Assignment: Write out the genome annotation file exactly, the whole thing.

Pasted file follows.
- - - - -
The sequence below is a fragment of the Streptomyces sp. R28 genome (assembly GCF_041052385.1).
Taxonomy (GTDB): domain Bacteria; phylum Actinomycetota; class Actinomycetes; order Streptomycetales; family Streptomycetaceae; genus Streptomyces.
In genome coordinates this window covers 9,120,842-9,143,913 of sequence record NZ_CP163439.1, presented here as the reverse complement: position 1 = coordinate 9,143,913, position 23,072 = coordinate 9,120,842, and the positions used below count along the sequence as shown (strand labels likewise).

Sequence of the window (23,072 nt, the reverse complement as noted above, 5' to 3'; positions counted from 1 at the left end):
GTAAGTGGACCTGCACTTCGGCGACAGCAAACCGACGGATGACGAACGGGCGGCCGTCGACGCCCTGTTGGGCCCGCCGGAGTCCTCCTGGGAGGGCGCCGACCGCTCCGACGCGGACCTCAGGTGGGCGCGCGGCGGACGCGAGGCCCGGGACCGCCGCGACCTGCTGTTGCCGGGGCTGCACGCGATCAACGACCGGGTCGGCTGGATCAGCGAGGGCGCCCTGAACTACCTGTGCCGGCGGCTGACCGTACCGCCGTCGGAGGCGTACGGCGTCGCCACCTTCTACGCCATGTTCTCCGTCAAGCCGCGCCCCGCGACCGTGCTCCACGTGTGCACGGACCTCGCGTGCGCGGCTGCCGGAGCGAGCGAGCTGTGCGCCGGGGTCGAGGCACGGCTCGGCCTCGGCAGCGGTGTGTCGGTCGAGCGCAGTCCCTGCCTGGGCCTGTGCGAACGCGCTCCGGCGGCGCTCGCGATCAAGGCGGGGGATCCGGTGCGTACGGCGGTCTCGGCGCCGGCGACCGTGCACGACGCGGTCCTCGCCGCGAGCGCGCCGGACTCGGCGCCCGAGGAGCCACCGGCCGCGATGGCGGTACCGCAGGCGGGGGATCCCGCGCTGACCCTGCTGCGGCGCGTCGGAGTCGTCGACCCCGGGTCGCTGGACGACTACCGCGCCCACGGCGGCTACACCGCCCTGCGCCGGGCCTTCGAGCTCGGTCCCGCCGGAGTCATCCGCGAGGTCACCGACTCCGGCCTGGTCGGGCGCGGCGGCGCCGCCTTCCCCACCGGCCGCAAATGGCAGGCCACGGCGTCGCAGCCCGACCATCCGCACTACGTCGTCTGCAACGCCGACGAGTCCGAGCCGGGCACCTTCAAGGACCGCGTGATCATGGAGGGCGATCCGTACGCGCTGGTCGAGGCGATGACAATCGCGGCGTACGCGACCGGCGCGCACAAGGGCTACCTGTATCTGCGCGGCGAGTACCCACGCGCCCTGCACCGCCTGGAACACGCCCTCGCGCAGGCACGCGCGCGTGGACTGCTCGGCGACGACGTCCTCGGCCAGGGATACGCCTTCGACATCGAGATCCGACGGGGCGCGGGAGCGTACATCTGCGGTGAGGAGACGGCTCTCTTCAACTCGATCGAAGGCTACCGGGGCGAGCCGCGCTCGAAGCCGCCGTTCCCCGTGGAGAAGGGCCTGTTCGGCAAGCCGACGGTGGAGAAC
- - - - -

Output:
The sequence below is a fragment of the Streptomyces sp. R28 genome (assembly GCF_041052385.1).
Taxonomy (GTDB): domain Bacteria; phylum Actinomycetota; class Actinomycetes; order Streptomycetales; family Streptomycetaceae; genus Streptomyces.
In genome coordinates this window covers 9,120,842-9,143,913 of sequence record NZ_CP163439.1, presented here as the reverse complement: position 1 = coordinate 9,143,913, position 23,072 = coordinate 9,120,842, and the positions used below count along the sequence as shown (strand labels likewise).

Sequence of the window (23,072 nt, the reverse complement as noted above, 5' to 3'; positions counted from 1 at the left end):
GTAAGTGGACCTGCACTTCGGCGACAGCAAACCGACGGATGACGAACGGGCGGCCGTCGACGCCCTGTTGGGCCCGCCGGAGTCCTCCTGGGAGGGCGCCGACCGCTCCGACGCGGACCTCAGGTGGGCGCGCGGCGGACGCGAGGCCCGGGACCGCCGCGACCTGCTGTTGCCGGGGCTGCACGCGATCAACGACCGGGTCGGCTGGATCAGCGAGGGCGCCCTGAACTACCTGTGCCGGCGGCTGACCGTACCGCCGTCGGAGGCGTACGGCGTCGCCACCTTCTACGCCATGTTCTCCGTCAAGCCGCGCCCCGCGACCGTGCTCCACGTGTGCACGGACCTCGCGTGCGCGGCTGCCGGAGCGAGCGAGCTGTGCGCCGGGGTCGAGGCACGGCTCGGCCTCGGCAGCGGTGTGTCGGTCGAGCGCAGTCCCTGCCTGGGCCTGTGCGAACGCGCTCCGGCGGCGCTCGCGATCAAGGCGGGGGATCCGGTGCGTACGGCGGTCTCGGCGCCGGCGACCGTGCACGACGCGGTCCTCGCCGCGAGCGCGCCGGACTCGGCGCCCGAGGAGCCACCGGCCGCGATGGCGGTACCGCAGGCGGGGGATCCCGCGCTGACCCTGCTGCGGCGCGTCGGAGTCGTCGACCCCGGGTCGCTGGACGACTACCGCGCCCACGGCGGCTACACCGCCCTGCGCCGGGCCTTCGAGCTCGGTCCCGCCGGAGTCATCCGCGAGGTCACCGACTCCGGCCTGGTCGGGCGCGGCGGCGCCGCCTTCCCCACCGGCCGCAAATGGCAGGCCACGGCGTCGCAGCCCGACCATCCGCACTACGTCGTCTGCAACGCCGACGAGTCCGAGCCGGGCACCTTCAAGGACCGCGTGATCATGGAGGGCGATCCGTACGCGCTGGTCGAGGCGATGACAATCGCGGCGTACGCGACCGGCGCGCACAAGGGCTACCTGTATCTGCGCGGCGAGTACCCACGCGCCCTGCACCGCCTGGAACACGCCCTCGCGCAGGCACGCGCGCGTGGACTGCTCGGCGACGACGTCCTCGGCCAGGGATACGCCTTCGACATCGAGATCCGACGGGGCGCGGGAGCGTACATCTGCGGTGAGGAGACGGCTCTCTTCAACTCGATCGAAGGCTACCGGGGCGAGCCGCGCTCGAAGCCGCCGTTCCCCGTGGAGAAGGGCCTGTTCGGCAAGCCGACGGTGGAGAAC